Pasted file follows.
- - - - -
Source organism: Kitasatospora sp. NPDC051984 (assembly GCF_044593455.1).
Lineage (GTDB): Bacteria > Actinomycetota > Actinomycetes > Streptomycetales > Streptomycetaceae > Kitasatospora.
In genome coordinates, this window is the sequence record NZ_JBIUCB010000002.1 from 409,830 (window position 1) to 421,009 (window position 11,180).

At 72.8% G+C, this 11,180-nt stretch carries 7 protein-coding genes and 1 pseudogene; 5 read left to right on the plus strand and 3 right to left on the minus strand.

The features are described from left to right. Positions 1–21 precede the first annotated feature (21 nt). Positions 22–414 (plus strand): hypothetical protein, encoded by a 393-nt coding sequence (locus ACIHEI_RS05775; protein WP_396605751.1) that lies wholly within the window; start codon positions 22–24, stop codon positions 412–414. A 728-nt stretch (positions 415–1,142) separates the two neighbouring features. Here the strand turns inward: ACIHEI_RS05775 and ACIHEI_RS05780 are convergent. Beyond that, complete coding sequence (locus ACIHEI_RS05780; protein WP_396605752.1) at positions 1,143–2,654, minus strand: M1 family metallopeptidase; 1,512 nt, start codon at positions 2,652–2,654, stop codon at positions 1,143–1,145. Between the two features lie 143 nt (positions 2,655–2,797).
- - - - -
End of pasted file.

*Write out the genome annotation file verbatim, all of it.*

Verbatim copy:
Source organism: Kitasatospora sp. NPDC051984 (assembly GCF_044593455.1).
Lineage (GTDB): Bacteria > Actinomycetota > Actinomycetes > Streptomycetales > Streptomycetaceae > Kitasatospora.
In genome coordinates, this window is the sequence record NZ_JBIUCB010000002.1 from 409,830 (window position 1) to 421,009 (window position 11,180).

At 72.8% G+C, this 11,180-nt stretch carries 7 protein-coding genes and 1 pseudogene; 5 read left to right on the plus strand and 3 right to left on the minus strand.

The features are described from left to right. Positions 1–21 precede the first annotated feature (21 nt). Positions 22–414 (plus strand): hypothetical protein, encoded by a 393-nt coding sequence (locus ACIHEI_RS05775; protein WP_396605751.1) that lies wholly within the window; start codon positions 22–24, stop codon positions 412–414. A 728-nt stretch (positions 415–1,142) separates the two neighbouring features. Here the strand turns inward: ACIHEI_RS05775 and ACIHEI_RS05780 are convergent. Beyond that, complete coding sequence (locus ACIHEI_RS05780; protein WP_396605752.1) at positions 1,143–2,654, minus strand: M1 family metallopeptidase; 1,512 nt, start codon at positions 2,652–2,654, stop codon at positions 1,143–1,145. Between the two features lie 143 nt (positions 2,655–2,797).